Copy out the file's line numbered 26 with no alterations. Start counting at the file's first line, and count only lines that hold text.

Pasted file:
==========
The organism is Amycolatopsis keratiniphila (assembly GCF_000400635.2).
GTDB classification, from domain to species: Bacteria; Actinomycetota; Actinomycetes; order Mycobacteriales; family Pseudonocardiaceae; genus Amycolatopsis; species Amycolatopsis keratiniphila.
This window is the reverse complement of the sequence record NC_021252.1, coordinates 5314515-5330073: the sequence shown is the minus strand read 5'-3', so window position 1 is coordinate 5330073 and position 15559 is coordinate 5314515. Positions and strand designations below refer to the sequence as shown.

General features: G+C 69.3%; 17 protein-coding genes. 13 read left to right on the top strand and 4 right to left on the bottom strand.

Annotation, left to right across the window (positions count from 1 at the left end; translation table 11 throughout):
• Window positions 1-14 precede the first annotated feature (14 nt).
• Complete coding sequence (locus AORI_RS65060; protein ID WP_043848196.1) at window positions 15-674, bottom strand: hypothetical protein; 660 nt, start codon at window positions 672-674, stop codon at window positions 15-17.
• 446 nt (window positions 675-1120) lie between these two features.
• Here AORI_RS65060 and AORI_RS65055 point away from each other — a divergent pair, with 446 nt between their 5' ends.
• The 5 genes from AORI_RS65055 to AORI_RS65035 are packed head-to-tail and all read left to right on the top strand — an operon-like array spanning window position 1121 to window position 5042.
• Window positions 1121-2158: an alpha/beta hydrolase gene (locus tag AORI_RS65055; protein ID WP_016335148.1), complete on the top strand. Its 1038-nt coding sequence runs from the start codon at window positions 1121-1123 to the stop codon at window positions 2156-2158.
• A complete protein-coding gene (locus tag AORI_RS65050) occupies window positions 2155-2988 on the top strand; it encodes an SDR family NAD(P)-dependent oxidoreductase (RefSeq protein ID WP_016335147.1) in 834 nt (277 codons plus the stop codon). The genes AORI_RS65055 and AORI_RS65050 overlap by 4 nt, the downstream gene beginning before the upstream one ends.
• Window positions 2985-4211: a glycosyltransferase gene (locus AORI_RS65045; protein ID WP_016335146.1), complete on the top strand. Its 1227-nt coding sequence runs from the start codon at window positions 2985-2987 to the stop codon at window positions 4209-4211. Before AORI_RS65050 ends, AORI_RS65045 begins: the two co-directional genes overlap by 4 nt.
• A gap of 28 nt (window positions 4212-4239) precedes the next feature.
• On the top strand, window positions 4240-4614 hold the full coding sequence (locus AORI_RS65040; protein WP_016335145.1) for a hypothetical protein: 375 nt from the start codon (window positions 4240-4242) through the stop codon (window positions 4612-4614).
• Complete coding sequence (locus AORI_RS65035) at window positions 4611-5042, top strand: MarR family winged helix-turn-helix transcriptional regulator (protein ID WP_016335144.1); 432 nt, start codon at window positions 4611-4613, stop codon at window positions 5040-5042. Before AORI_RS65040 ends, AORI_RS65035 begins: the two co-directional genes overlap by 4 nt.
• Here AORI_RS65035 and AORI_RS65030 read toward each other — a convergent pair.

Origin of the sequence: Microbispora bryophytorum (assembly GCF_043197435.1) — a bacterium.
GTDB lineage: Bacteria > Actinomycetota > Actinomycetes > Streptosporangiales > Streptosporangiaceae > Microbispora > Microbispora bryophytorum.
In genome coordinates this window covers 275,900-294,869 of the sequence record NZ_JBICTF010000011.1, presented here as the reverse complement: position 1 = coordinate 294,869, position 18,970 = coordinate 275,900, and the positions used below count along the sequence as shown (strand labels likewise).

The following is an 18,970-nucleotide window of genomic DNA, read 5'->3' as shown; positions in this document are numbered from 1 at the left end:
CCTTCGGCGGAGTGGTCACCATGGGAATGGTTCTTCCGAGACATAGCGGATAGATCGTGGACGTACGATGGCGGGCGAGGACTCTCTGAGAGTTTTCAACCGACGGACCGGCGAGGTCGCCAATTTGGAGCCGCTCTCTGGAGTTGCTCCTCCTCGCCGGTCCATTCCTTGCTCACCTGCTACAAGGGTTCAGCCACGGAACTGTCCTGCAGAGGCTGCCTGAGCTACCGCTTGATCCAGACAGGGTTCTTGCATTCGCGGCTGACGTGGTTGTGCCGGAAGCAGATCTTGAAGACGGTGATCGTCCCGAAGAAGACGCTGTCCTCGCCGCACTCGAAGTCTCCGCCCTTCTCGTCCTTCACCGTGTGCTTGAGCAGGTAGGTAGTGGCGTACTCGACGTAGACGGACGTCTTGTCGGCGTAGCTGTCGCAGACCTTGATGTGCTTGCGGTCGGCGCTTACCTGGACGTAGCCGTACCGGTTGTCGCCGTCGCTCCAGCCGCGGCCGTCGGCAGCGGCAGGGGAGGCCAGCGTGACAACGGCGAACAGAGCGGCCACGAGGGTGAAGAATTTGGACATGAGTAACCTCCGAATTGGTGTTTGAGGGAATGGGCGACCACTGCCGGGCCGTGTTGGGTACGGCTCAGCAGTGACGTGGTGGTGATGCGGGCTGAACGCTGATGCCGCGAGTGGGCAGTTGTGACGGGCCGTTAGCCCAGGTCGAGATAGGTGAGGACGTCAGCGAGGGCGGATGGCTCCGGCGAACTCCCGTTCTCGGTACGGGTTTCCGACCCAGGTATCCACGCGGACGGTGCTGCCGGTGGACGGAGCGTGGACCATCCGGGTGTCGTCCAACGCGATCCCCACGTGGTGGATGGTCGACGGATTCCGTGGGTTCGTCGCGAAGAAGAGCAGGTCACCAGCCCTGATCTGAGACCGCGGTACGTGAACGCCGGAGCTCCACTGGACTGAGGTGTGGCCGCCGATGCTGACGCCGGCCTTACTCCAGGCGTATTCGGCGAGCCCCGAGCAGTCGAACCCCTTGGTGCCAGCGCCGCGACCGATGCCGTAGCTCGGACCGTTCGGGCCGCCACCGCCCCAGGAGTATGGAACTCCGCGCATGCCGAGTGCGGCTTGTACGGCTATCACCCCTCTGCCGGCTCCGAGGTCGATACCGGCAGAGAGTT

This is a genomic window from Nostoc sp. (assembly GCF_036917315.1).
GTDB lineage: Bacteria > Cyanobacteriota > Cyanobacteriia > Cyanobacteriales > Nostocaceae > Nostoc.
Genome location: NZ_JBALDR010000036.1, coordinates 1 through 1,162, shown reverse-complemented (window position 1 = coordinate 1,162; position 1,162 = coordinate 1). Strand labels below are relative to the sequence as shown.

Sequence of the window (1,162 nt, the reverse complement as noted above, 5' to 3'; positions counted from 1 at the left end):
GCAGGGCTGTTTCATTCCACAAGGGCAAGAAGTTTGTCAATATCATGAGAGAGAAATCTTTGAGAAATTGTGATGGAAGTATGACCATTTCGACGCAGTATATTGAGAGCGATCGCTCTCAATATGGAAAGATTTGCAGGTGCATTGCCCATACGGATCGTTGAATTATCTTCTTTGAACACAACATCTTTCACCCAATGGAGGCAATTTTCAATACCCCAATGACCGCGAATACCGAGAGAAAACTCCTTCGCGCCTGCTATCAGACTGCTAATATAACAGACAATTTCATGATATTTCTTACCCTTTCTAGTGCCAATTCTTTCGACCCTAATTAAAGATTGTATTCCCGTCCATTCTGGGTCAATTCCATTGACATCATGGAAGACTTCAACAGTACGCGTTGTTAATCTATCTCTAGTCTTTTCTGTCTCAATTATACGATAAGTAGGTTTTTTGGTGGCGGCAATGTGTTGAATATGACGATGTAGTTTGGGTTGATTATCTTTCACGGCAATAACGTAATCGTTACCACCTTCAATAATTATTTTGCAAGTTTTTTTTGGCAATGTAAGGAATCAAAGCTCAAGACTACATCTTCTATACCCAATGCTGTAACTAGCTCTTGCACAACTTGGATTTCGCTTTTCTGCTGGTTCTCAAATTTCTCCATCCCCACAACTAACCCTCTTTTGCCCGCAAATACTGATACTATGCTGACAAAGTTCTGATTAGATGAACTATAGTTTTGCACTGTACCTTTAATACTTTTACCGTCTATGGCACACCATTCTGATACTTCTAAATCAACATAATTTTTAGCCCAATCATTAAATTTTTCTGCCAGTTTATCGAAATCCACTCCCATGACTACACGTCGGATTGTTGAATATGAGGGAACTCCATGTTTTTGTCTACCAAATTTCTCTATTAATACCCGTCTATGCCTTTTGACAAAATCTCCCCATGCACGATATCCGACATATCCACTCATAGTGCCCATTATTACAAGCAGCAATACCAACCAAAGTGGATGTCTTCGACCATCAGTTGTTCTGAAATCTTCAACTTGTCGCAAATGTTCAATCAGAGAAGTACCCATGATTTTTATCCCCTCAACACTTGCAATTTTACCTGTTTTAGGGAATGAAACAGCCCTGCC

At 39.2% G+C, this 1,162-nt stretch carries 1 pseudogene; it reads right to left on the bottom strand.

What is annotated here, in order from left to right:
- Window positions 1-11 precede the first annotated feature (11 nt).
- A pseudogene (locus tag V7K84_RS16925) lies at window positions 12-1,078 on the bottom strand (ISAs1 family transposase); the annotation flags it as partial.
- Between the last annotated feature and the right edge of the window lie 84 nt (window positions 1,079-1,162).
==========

Sequence of the window (1,162 nt, the reverse complement as noted above, 5' to 3'; positions counted from 1 at the left end):